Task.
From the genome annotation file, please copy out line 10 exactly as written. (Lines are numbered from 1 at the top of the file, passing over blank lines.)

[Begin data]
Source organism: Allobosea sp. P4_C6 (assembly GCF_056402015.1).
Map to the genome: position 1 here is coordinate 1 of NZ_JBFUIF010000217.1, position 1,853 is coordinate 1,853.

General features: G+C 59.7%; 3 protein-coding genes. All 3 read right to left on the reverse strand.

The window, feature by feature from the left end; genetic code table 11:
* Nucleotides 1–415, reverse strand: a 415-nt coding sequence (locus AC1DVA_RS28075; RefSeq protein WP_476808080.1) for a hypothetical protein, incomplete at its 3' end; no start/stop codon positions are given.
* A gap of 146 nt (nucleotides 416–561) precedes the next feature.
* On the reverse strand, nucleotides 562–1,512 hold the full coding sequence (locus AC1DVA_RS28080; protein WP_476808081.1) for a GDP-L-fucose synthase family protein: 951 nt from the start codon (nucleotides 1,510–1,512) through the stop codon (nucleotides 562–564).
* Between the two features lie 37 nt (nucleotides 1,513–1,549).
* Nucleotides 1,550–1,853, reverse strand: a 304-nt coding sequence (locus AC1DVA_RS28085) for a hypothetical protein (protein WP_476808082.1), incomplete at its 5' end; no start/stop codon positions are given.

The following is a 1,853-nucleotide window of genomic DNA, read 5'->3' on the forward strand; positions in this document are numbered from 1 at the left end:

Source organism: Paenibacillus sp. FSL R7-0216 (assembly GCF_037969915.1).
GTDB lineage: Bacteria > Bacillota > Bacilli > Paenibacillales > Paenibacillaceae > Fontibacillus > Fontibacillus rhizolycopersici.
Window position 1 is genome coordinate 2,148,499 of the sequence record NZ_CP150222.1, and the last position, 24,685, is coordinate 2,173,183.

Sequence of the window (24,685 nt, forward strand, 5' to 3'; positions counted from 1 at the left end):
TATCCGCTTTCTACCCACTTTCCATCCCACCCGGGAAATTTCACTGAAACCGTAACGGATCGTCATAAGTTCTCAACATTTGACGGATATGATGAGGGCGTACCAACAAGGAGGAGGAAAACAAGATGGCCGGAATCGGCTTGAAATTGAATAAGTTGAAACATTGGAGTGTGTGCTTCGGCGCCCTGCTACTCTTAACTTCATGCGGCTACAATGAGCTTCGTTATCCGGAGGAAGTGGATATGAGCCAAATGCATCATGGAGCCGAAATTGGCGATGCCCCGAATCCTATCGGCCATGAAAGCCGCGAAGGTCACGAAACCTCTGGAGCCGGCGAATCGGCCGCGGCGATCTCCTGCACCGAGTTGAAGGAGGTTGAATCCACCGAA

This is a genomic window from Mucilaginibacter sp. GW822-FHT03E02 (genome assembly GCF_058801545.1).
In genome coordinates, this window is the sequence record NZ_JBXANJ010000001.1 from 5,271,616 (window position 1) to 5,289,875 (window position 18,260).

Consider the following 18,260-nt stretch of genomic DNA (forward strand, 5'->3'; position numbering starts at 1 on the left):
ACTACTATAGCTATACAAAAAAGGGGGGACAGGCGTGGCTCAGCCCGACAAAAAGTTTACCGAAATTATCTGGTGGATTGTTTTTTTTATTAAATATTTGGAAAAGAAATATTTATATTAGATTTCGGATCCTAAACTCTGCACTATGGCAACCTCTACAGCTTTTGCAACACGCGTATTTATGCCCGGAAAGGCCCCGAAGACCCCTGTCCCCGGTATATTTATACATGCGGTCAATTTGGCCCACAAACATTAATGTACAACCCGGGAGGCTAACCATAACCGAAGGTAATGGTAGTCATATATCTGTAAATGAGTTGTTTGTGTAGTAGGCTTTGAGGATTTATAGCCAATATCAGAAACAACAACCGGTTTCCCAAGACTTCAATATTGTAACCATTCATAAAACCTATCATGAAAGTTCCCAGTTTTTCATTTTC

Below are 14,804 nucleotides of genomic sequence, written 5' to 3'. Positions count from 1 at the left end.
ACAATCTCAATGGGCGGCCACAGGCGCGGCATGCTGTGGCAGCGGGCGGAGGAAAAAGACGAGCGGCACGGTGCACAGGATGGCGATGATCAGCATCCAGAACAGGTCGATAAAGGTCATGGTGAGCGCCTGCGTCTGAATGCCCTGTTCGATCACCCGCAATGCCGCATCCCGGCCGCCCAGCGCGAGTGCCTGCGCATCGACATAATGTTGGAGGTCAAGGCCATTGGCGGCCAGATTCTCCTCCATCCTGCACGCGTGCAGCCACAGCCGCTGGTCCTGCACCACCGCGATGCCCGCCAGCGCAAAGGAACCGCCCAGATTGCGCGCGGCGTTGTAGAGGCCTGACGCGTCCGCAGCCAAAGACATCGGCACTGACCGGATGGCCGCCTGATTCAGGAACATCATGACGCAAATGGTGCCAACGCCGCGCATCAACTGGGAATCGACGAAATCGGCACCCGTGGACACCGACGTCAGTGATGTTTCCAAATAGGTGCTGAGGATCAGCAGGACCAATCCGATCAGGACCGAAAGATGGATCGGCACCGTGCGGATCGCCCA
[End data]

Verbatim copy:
The following is a 1,853-nucleotide window of genomic DNA, read 5'->3' on the forward strand; positions in this document are numbered from 1 at the left end: